Hey, Fidel, you might wanna take a break from the sex maniac routine to take a hard look at the University of Havana's journalism programs. We're beginning to get the impression your state publication's reporters are less than entirely committed to the truth. via Juventud Rebelde Nancy Pavon ... More >>
Gustavo Villoldo hunted the revolutionary leader. His new weapon: a $1 billion judgment against Fidel.
Patricia Poleo, a Venezuelan journalist and political activist, is accused of murder. She's in exile in Miami.
With Fidel on his death bed, journalist Carlos Otero is more critical than ever
That beautiful painting by Cuban artist Domingo Ramos? The one you bought from a Miami gallery for $10,000? Ready for some bad news? It's a forgery
Pan American Hospital, an icon in Cuban Miami, is fighting for life as it battles its own employees
Surely there's more to local literature than crime and exile
Caught between Iraq and a hard-line place
On the natural -- and not-so-natural -- wonders of the island
More than 40 years after the Bay of Pigs disaster, a new battle erupts over those who died during the invasion
Alvarez Guedes: A Jewish existentialist philosopher trapped in a Cuban mind
For nearly four decades the CIA has kept secret the identity of a Miami agent who may have known too much too early about Lee Harvey Oswald
In his native Cuba he was a film star. Here in the States he's just another car salesman with a dream.
In the island's countryside the land is lovely, the people are humble, and life is unforgiving
Larry Harlow sounds off on the sad state of salsa
After being banned in Cuba, kickboxing is making a run for South Florida fight fans
One guess who'll control access to the Internet
A Little Havana cultural icon pays dearly for his principles
Elian Gonzalez: Still mum after all these years
Life is a matter of quiet persistence in Santa Clara, the town made famous by Che Guevara
Cuban immigrant Eduardo Campa writes darkly astonishing accounts of life in Little Havana
For Homestead's working poor, the thought of joining a union can be frightening. So how do you fight the fear?
Roberto Torres is the leader of the band, the singer of the songs, and the keeper of the Cuban musical flame
Cuba's Minister of Culture Abel Prieto faces a daunting challenge: Sell Cuban culture to the world, but don't sell out the revolution
Before he was banished from his homeland, Diosmel Rodriguez sowed the seeds of revolt among Cuban farmers
In tiny Miraflores Viejo, in Cuba's cane country, the religion of choice is vodou, and the high priest is Eugenio Sensio
Bernardo Benes helped free hundreds of Cuban political prisoners twenty years ago. Hardliners in Miami hate him for it.
Welcome to the new Radio Marti, dragged into the swirl of local exile politics, more quarrelsome than ever, and growing increasingly irrelevant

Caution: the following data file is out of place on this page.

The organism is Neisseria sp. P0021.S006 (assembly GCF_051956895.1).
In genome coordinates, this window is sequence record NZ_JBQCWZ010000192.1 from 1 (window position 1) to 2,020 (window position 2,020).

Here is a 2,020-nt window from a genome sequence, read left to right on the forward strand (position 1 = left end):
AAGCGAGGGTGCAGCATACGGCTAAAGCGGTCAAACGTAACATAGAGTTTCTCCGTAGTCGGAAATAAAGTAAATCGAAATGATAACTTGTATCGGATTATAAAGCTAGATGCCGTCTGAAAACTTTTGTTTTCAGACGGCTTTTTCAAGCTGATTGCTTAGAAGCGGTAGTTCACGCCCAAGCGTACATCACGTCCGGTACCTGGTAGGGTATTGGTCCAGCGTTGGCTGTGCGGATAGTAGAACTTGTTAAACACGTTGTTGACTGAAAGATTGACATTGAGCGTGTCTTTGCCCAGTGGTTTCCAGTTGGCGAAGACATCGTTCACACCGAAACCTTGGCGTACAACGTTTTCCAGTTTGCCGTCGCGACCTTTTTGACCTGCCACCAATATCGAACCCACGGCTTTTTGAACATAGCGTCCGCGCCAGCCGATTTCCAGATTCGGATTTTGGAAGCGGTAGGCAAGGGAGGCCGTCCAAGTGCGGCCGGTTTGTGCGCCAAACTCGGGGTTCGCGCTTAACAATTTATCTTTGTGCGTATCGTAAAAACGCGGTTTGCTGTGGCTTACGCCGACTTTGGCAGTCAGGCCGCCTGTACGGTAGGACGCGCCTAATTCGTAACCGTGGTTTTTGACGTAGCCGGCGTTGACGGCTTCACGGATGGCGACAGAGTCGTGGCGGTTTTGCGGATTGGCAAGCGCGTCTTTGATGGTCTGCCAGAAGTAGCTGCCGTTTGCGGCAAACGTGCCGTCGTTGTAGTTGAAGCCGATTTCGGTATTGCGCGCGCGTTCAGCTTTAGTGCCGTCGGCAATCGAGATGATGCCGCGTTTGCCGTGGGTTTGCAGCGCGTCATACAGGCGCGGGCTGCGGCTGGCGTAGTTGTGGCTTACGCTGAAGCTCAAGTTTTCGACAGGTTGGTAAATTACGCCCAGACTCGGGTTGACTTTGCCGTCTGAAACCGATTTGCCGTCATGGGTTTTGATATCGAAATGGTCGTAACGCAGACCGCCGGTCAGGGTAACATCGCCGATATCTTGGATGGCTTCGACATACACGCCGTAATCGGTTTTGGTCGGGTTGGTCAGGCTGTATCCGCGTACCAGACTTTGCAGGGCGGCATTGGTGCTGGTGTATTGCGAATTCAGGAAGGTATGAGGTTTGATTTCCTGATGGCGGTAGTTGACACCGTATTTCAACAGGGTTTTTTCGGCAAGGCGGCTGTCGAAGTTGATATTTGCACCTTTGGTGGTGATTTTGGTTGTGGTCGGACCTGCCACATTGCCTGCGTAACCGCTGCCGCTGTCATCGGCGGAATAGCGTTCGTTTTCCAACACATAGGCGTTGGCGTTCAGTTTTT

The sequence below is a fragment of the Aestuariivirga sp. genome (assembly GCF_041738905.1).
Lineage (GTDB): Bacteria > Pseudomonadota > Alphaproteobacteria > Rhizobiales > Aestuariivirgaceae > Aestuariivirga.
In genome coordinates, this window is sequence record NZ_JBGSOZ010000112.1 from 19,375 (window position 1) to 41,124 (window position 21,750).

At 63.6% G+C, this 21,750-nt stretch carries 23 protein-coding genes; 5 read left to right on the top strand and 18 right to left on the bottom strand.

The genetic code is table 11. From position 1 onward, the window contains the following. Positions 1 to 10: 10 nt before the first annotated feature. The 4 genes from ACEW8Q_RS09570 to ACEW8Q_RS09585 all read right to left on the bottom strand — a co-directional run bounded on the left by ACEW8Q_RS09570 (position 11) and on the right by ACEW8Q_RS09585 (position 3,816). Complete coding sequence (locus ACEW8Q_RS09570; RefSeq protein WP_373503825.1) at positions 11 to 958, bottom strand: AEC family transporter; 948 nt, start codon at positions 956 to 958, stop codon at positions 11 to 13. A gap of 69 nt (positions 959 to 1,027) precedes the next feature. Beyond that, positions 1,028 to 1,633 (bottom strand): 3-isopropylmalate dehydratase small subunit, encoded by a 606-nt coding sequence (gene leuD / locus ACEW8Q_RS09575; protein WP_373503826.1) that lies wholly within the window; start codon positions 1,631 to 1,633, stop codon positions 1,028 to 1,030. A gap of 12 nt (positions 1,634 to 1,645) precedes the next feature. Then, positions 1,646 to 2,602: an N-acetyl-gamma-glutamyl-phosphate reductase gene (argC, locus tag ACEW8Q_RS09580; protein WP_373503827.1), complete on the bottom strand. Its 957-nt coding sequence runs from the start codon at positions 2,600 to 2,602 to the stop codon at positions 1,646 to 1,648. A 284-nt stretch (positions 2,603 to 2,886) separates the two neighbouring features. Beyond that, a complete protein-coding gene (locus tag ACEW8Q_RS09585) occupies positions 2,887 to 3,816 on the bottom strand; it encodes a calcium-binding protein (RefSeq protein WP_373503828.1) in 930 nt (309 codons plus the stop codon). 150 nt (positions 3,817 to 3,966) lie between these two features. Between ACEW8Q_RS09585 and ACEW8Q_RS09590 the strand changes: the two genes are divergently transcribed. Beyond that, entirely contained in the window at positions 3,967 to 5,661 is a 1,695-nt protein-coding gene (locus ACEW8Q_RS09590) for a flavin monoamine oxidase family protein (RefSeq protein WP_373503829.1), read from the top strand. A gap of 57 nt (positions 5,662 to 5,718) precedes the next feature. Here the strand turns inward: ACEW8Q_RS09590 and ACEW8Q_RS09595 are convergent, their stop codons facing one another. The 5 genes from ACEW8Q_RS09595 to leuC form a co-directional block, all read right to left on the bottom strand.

Unrepentant leftist, friend to Castro, and loyal Cuban, Max Lesnik continues to defy the ideological mandates of el exilio
Her husband is in exile. Her daughter is handicapped. Her country is in ruin. And the pope? He barely registered. Welcome to Sonia Gonzalez's life.
Exile architect Nicolas Quintana hopes to save Havana, the city of his birth, from the perils of overdevelopment
Tenacious Cuban journalists Olance Nogueras and Lazaro Lazo were strangers in their homeland. Now they are strangers in ours.
Marion and Orlando de Cardenas aided Fidel Castro when the Cuban revolution was still a daydream, not a bad dream
Impoverished and imperiled, Cuba's independent journalists stubbornly cling to the notion of a free press
Boxing is the quintessential individual sport. Unless you're a Cuban champ who has defected to turn pro in Miami, in which case it's a team effort.
A Cuban embezzler built it, anti-Batista guerrillas trained in it, Nicaraguan refugees lived in it, and Frank Robinson played baseball in it. Now somebody has to step to the plate and save Bobby Maduro Miami Stadium.
Radio journalist Emilio Milian's persistent denunciations of Miami's exile terrorists almost cost him his life in 1976. Now he's fighting for his career.
Prize-winning author Roberto Uria landed in hot water in Cuba. Granted refugee status in the U.S., he must now sink or swim.
As faith in the revolution sinks to new lows, kids in Cuba are getting high
Just when an artist can't find a tube of paint or a strip of canvas, the international art world has come knocking on Havana's door -- with money in hand
Part 2: Miriam Alonso knows how to put votes together, but she can't seem to separate dirty tricks from politics
Political gangster or humble servant, Miriam Alonso wins either way
When Cuba's top students were sent to the Soviet Union, no one could have guessed they would change from revolutionaries to refugees.